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Պարբերական ցավի մասնագետներին հերթական մրցութային հարցը


A 51-year-old woman presents with a history of intermittent abdominal pain over the past 9 months. The pain occurs about every 3-4 weeks and lasts for 2-3 days. She has not had any fever, chills, melena, or hematochezia, but does report severe nausea associated with the pain (but no vomiting). Her physical examination is otherwise unremarkable.

What is the diagnosis?

UPDATE
Thank You for the responses,
unfortunately no correct answer was mentioned.
The correct answer is:
Primary epiploic appendagitis.


An area of increased attenuation within the mesenteric fat in the right upper quadrant surrounding an area of diminished attenuation was noted arising from the transverse colon. The findings were consistent with a radiologic diagnosis of epiploic appendagitis. The epiploic appendages (variably termed appendices epiploicae) are pedunculated adipose projections from the serosal surface of the colon. They appear in the fifth month of fetal life, and each appendage contains a venule and 1-2 arterioles branching off of the vasa recta.[1,2] They form 2 rows that parallel the anterior and posterior taenia coli and run from the cecum to the rectosigmoid junction.[1,3] Each epiploic appendage is approximately 1-2 cm thick and 0.5-5 cm in length,[1,4] with an average length of 3 cm (although appendages up to 15 cm in length have been reported).[5] They are frequently found in association with colonic diverticula and are only visible on diagnostic imaging when surrounded by inflammatory fluid.[4]

The term primary epiploic appendagitis is reserved for cases resulting from spontaneous torsion, thrombosis, ischemia, or inflammation of an epiploic appendage.[1,2,3] Two central factors contribute to the appendages' propensity for torsion, followed by ischemia and/or infarction: they are freely mobile and have a limited blood supply consisting of 2 narrow end arteries and 1 tortuous vein passing through a narrow pedicle base.[3] The sequence of clinical events is similar to that of appendicitis; namely, an obstruction of some sort, followed by ischemia, thrombosis, and, finally, necrosis. The signs of torsion and necrosis are rarely seen during laparotomy.[6] Secondary epiploic appendagitis is caused by inflammation that extends from adjacent structures (as in diverticulitis, appendicitis, or cholecystitis).[2,3]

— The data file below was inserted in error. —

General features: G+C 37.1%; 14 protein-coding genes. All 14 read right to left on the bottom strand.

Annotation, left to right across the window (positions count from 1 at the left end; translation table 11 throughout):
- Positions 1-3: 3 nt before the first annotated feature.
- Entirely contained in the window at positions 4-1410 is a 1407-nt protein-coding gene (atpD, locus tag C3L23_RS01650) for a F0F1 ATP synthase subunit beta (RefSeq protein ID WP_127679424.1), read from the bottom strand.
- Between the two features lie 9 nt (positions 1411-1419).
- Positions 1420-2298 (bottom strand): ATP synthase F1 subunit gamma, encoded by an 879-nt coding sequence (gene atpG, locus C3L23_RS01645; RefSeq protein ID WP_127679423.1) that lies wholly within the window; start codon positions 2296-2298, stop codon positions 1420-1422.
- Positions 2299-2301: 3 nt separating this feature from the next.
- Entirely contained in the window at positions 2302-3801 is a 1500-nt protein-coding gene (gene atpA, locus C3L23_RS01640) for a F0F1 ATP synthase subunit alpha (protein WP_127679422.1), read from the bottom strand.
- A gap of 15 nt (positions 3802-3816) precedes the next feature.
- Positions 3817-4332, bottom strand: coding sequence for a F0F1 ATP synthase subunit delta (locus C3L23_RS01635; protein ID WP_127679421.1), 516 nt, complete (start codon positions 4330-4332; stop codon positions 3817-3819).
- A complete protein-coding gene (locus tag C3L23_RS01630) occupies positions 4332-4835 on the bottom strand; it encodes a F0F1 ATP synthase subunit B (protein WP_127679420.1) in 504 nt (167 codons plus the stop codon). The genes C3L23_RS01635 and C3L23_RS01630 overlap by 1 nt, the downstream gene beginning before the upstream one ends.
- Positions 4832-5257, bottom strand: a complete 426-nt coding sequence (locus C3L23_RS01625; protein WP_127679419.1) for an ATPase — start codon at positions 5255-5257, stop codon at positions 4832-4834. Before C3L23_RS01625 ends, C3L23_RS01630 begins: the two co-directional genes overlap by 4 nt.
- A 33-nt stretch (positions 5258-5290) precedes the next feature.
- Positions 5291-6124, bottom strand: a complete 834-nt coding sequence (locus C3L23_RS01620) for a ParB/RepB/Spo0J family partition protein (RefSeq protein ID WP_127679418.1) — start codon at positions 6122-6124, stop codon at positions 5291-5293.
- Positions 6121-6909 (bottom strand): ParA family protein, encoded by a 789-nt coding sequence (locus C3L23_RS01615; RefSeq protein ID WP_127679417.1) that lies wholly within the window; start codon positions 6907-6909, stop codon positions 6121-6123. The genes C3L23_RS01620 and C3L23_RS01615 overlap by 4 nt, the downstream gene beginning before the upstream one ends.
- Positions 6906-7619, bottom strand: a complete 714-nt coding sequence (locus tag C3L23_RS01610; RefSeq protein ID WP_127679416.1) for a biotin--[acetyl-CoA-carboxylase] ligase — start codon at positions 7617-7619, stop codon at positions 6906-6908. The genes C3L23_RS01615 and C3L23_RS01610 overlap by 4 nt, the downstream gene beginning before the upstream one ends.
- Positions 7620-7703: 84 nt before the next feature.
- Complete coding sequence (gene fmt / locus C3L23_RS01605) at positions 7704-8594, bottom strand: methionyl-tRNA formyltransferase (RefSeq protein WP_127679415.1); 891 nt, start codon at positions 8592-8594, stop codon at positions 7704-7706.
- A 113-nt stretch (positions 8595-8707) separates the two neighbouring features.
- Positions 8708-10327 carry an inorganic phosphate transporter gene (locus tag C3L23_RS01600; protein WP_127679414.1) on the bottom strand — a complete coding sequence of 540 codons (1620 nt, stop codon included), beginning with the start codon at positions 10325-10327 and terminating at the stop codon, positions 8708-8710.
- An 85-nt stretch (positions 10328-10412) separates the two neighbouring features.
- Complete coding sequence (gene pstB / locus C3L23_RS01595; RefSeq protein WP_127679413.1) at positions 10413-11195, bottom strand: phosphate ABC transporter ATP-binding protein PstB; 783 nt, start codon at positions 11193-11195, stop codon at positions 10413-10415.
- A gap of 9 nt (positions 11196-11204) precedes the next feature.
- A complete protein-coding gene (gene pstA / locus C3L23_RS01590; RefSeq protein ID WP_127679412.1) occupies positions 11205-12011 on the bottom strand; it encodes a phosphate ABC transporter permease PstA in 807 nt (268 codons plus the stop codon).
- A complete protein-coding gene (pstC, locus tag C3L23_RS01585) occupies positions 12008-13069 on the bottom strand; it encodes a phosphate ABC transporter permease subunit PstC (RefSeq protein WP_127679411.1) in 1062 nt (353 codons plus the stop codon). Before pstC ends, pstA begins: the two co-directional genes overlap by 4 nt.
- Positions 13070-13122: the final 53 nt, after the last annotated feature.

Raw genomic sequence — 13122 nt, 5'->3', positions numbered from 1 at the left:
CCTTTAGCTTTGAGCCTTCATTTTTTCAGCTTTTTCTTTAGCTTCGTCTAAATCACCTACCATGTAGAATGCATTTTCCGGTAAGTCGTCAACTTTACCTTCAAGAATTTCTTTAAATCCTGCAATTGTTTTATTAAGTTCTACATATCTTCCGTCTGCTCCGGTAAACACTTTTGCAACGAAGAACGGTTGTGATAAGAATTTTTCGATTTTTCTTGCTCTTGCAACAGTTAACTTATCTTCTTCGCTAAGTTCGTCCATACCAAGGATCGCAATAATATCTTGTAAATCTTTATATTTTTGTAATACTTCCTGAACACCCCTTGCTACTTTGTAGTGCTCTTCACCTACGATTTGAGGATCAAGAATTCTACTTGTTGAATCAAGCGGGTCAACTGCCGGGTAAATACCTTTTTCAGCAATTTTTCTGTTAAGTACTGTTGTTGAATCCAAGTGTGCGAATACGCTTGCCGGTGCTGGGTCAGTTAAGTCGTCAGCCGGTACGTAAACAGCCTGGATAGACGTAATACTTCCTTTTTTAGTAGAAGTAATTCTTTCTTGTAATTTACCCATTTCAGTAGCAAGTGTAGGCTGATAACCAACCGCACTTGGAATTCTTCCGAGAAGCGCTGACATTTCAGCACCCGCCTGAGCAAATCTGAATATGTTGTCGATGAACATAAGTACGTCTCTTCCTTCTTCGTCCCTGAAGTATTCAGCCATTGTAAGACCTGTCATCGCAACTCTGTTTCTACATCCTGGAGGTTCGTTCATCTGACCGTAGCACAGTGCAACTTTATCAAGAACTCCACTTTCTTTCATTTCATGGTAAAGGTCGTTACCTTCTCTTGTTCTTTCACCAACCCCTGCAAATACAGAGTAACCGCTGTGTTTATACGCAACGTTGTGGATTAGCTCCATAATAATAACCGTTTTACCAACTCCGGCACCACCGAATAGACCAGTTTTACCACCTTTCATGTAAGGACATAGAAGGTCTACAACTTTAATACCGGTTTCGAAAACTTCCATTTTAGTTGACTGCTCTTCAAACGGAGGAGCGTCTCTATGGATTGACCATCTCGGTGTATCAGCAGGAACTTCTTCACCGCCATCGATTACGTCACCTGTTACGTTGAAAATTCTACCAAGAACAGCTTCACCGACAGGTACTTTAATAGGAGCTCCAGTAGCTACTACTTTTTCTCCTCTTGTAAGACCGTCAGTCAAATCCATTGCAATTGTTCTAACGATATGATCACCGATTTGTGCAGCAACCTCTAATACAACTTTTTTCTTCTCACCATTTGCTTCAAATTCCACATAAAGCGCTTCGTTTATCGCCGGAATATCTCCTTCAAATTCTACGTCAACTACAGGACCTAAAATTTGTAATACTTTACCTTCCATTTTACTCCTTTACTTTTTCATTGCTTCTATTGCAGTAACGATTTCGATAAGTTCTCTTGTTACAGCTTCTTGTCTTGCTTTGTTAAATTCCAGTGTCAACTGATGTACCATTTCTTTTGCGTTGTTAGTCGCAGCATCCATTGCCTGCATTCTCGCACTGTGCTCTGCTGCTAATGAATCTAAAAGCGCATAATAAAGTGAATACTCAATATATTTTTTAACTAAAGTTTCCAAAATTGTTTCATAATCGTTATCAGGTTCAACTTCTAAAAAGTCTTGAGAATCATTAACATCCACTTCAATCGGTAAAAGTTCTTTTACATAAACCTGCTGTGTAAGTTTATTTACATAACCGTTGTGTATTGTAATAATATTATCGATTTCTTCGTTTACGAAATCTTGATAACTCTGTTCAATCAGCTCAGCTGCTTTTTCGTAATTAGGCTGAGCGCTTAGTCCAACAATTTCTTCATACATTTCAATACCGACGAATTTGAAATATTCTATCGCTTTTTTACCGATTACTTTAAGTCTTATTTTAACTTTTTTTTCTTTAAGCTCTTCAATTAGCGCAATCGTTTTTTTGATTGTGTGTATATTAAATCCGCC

Vesalius was the first to recognize the appendices epiploicae in 1543, but their potential significance was not recognized until 1853, when Virchow proposed that their detachment may be a source of loose intraperitoneal bodies.[5,7,8] These loose appendages may calcify and may be later seen as incidental findings on diagnostic imaging or laparoscopy; when found reattached to intraperitoneal organs, these epiploic appendages are known as "parasitized appendices epiploicae".[8] The exact role of these appendages is not known, although there are a variety of plausible theories as to their function. Epiploic appendages may protect and cushion the colon, like a small omentum; they may act as a blood depository during colonic vessel contraction; they may store fat; and they may even have a role in absorption and the immune response.[1,9,10] They are also used in surgery to protect suture lines and close perforations.[10]